*Veganism beckons everyone to join this significant social justice movement….anyone is welcome aboard; black or white, rich or poor, male or female, gay or straight, atheist or theist, young or old – it’s for all of humanity.
*Veganism is not some great feat for the fortunate few; it is basic decency in our behavior towards other animals. It’s the first step, not the last step.
*Rest assured that you can raise infants on a vegan diet. I can always tell when a toddler is being given cow’s milk because of their horrific cough and snotty noses; that I have not noticed in vegan children. These poor toddlers that are given cow’s milk are consuming a sustenance that was meant to grow a calf into a cow; and is unsuited to our species. Even the American Pediatric Association does not recommend giving cow’s milk to infants under one year of age. Human breast milk is the natural and ultimate food for human babies. This is so obvious that it is mind-blowing that most people don’t see it. They have been duped by those profiting off the exploitation of bovines and spending millions on commercials with happy, laughing cows - which is an obscene lie. Link for raising healthy vegan kids 
*Nuts have a thick shell; often hard to remove. This is telling us that nature does not intend for us to eat too many at a time. They are a power-packed food and highly recommended, especially in their raw state, but not too many at a time! Walnuts (as well as flax seeds) are a vegan source of omega 3 fats. Brazil nuts have the highest concentration of selenium of any food; so much so, that just 2 nuts a day meets selenium requirements.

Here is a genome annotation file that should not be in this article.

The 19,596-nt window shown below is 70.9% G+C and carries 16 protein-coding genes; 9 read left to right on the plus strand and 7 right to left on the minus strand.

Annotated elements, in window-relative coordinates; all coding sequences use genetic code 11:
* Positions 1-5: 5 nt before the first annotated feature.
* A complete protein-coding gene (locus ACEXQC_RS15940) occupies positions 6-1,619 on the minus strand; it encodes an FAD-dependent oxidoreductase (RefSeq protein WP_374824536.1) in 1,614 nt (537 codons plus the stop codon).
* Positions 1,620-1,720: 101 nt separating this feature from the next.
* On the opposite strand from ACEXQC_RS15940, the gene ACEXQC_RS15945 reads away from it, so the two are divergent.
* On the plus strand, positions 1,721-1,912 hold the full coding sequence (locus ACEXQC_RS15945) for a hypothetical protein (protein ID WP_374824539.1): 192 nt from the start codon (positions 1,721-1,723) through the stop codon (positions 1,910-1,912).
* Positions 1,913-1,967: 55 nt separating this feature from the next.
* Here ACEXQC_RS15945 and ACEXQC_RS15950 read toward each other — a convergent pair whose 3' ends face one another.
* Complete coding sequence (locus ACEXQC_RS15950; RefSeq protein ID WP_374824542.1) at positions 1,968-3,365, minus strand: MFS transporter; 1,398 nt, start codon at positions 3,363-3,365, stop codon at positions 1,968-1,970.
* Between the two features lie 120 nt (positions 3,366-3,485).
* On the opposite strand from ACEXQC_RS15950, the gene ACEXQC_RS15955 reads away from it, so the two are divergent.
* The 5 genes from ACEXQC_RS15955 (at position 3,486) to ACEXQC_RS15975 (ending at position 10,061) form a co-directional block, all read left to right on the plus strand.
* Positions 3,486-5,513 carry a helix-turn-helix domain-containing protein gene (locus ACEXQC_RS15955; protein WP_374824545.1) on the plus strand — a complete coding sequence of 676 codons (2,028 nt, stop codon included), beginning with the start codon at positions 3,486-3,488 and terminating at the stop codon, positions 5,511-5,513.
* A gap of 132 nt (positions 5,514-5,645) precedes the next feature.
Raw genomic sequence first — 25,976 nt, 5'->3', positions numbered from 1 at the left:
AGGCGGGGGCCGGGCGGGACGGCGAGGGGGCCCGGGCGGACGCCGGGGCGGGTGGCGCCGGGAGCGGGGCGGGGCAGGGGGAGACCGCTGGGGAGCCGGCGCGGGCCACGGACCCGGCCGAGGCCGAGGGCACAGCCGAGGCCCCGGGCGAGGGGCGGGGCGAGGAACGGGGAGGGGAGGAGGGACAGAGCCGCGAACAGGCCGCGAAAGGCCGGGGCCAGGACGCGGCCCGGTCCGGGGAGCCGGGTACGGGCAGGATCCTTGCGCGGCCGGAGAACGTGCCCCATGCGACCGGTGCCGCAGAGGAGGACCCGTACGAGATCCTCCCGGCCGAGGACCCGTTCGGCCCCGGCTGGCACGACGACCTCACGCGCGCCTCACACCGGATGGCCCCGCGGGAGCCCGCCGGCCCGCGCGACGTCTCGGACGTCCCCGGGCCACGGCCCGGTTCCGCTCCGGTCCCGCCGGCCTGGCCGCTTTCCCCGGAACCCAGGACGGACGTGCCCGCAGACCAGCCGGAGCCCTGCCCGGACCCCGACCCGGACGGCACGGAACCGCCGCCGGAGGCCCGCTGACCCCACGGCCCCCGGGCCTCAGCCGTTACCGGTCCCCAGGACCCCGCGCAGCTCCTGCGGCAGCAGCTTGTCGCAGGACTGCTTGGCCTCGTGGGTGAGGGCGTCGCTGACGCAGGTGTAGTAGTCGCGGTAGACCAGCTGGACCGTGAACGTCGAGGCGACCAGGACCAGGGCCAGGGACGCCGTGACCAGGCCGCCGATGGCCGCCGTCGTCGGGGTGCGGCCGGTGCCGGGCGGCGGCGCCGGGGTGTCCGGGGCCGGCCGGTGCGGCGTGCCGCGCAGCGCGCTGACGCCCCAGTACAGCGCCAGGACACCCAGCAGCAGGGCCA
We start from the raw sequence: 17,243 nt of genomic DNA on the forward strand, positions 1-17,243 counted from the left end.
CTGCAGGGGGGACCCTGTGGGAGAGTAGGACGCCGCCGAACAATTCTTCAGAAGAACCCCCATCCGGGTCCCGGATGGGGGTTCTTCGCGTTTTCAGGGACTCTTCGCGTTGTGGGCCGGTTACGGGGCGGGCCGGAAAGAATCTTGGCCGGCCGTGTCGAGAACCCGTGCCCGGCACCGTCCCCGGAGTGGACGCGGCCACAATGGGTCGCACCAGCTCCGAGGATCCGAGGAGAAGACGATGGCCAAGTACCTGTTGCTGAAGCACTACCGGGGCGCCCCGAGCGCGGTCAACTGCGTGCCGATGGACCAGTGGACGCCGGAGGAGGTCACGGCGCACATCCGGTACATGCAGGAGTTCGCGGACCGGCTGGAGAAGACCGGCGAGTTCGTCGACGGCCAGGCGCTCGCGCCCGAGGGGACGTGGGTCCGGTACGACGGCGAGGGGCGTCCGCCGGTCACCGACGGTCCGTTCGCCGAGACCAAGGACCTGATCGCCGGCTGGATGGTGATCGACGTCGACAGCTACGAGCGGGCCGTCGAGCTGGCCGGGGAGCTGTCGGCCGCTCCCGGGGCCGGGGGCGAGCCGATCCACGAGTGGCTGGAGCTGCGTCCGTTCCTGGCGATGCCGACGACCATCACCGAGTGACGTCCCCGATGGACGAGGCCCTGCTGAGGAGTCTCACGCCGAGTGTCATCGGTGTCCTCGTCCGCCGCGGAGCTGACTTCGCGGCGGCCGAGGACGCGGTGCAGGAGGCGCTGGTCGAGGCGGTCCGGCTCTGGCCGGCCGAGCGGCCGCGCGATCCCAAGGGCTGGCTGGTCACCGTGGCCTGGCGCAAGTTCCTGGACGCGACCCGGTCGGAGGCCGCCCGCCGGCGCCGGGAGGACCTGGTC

*Vegans convert omega 3 (sourced from flax or chia seeds or walnuts) into a long chain fatty acid (EPA). Because some studies showed vegans having low levels of DHA (long chain fatty acid), many vegans; especially long-time vegans, pregnant and nursing mothers and their vegan toddlers, and vegans suffering from depression or bipolar disorder - are advised to supplement with algae-derived vegan DHA. It can be found in some health food stores or ordered online. Read more